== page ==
It is not recommended to use Tamiflu if you have allergies or hypersensitivity to any components of Tamiflu. Severe allergic reactions may include anaphylaxis and serious skin reactions such as toxic epidermal necrolysis and Stevens-Johnson syndrome (rare disorder of the skin and mucous membranes).   

Other Viruses and Influenza Strains

You should not use Tamiflu to treat or prevent viruses other than influenza. You should also avoid using Tamiflu for influenza-related illnesses caused by strains that are resistant to it, meaning the medication will not be able to kill the viruses.

Interactions: What Should I Avoid?

Seizures can be a side effect of Tamiflu. People who take anti-epileptic (anti-seizure) medications should be aware that taking Tamiflu may increase their risk of having a seizure.

You should not get any live attenuated influenza vaccines (LAIV) shortly before and after taking Tamiflu. This interaction is potentially due to Tamiflu’s ability to block the replication of the live vaccine virus, which helps your body fight and kill the virus. 

It is recommended not to receive any LAIVs within two weeks before or 48 hours after taking Tamiflu unless otherwise directed by your provider.

What Medications Are Similar?

Tamiflu is a commonly used medication for the treatment and prevention of the flu. There are a few antiviral medications that can be used for influenza, including:

  • Xofluza (baloxavir marboxil) 
  • Relenza (zanamivir)
  • Rapivab (peramivir)

Xofluza (Baloxavir Marboxil)

The FDA approved the antiviral drug Xofluza in 2018 to treat the flu in people aged 12 years and older. You take Xofluza as a single dose based on body weight: 40 milligrams (mg) for those that weigh 176 pounds (80 kilograms) or less and 80 mg for those that weigh over 176 pounds.

Relenza (Zanamivir) 

Relenza is an oral inhaler medication in which two 10 mg inhalations are taken twice per day for five days to treat and prevent the flu. It is approved for use in people aged 7 years and older.

Rapivab (Peramivir) 

Rapivab is an intravenous medication that is also used to treat the flu for people aged 6 months and older. It is administered within two days of symptoms and is typically given at a single dose of 600 mg.

This list is a list of drugs also prescribed for the targeted condition(s). It is NOT a list of drugs recommended to take with Tamiflu. Some of these drugs you should not take together. Ask your pharmacist or a healthcare practitioner if you have questions.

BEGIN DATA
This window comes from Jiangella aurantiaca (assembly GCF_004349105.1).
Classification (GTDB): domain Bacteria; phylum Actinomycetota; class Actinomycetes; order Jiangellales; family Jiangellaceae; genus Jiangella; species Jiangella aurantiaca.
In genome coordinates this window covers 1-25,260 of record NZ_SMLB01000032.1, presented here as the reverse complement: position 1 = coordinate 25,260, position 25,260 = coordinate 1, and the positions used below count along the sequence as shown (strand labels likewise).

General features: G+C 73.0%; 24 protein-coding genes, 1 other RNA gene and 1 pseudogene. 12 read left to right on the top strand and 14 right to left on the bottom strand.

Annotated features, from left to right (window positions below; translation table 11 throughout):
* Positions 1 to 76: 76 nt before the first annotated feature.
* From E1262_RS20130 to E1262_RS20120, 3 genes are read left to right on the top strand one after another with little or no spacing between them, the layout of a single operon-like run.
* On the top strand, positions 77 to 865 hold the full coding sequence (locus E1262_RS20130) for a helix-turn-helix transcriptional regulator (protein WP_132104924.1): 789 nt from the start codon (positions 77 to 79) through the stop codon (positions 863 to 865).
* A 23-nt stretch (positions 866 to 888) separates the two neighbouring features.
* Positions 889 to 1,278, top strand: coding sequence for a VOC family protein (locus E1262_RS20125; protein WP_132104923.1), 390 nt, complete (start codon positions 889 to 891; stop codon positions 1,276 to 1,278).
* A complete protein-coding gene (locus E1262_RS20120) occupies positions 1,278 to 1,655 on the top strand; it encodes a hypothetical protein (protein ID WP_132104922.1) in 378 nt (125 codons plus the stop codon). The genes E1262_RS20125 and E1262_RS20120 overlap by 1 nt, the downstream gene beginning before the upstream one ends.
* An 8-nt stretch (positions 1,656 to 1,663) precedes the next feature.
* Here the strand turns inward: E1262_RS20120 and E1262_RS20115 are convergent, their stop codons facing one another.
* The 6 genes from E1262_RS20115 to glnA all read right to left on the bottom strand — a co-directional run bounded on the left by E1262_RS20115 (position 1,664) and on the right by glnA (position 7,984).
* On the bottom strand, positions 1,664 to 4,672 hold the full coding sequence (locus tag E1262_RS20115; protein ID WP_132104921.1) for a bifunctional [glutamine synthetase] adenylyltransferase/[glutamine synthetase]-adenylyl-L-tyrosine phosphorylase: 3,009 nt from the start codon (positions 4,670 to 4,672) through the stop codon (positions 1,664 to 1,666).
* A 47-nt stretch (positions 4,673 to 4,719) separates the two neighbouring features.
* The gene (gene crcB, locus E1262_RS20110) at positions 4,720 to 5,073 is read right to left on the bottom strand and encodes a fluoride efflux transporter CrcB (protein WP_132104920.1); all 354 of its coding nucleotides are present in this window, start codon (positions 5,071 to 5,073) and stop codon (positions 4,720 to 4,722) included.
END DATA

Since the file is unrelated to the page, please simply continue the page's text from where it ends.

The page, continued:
Frequently Asked Questions

  • Is taking Tamiflu the same as taking the vaccine?

    No, it is not equivalent to getting the vaccine. The flu vaccine is the most effective way to protect yourself from the flu and prevent it from spreading to other people.

  • When can I get Tamiflu for flu prevention?

    You might be prescribed Tamiflu for flu prevention if you were exposed to or came in close contact with someone who has the flu.

  • Should I continue taking my Tamiflu medication if my flu symptoms go away?

    Even if symptoms have subsided, you should continue to take the entire course of Tamiflu as directed by your healthcare provider. Stopping your treatment too early can cause the virus to build a resistance to the medication. Your body may not be able to respond to the drug the next time you need it.

  • How do I store the oral suspension?

    Store the liquid forms of Tamiflu in the refrigerator or at room temperature. If stored at room temperature, make sure to use it within 10 days of preparation. If keeping it in the fridge, use it within 17 days of preparation.

  • What are some things I need to know or do while I take this drug?

    This drug does not treat the common cold or stop the spread of the flu to others. Please inform your healthcare provider that you are taking this medication to avoid drug interactions. The oral suspension (liquid) form contains sorbitol, which may lead to upset stomach and diarrhea in people with fructose intolerance

How Can I Stay Healthy While Taking Tamiflu?

Sticking to a medication regimen can be difficult. Try to your Tamiflu consistently to get the maximum benefits.

If you develop flu symptoms, stay home and keep your distance from other people unless you are receiving medical care. While recovering from the flu, it’s important to get lost of rest, stay well hydrated, and maintain a healthy diet.

Medical Disclaimer

Verywell Health's drug information is meant for educational purposes only and is not intended as a replacement for medical advice, diagnosis, or treatment from a healthcare professional. Consult your doctor before taking any new medication(s). IBM Watson Micromedex provides some of the drug content, as indicated on the page.

7 Sources
Verywell Health uses only high-quality sources, including peer-reviewed studies, to support the facts within our articles. Read our editorial process to learn more about how we fact-check and keep our content accurate, reliable, and trustworthy.
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  2. Centers for Disease Control and Prevention. 2021. Avian Influenza A Virus Infections in Humans.

  3. Beigel J, Bray M. Current and future antiviral therapy of severe seasonal and avian influenza. Antiviral Res. 2008 Apr;78(1):91-102. doi: 10.1016/j.antiviral.2008.01.003

  4. Hayden FG, Atmar RL, Schilling M, et al. Use of the selective oral neuraminidase inhibitor oseltamivir to prevent influenza. N Engl J Med. 1999 Oct 28;341(18):1336-43. doi: 10.1056/NEJM199910283411802

  5. Food and Drug Administration. Xofluza label.

  6. Food and Drug Administration. Relenza label.

  7. Food and Drug Administration. Rapivab label.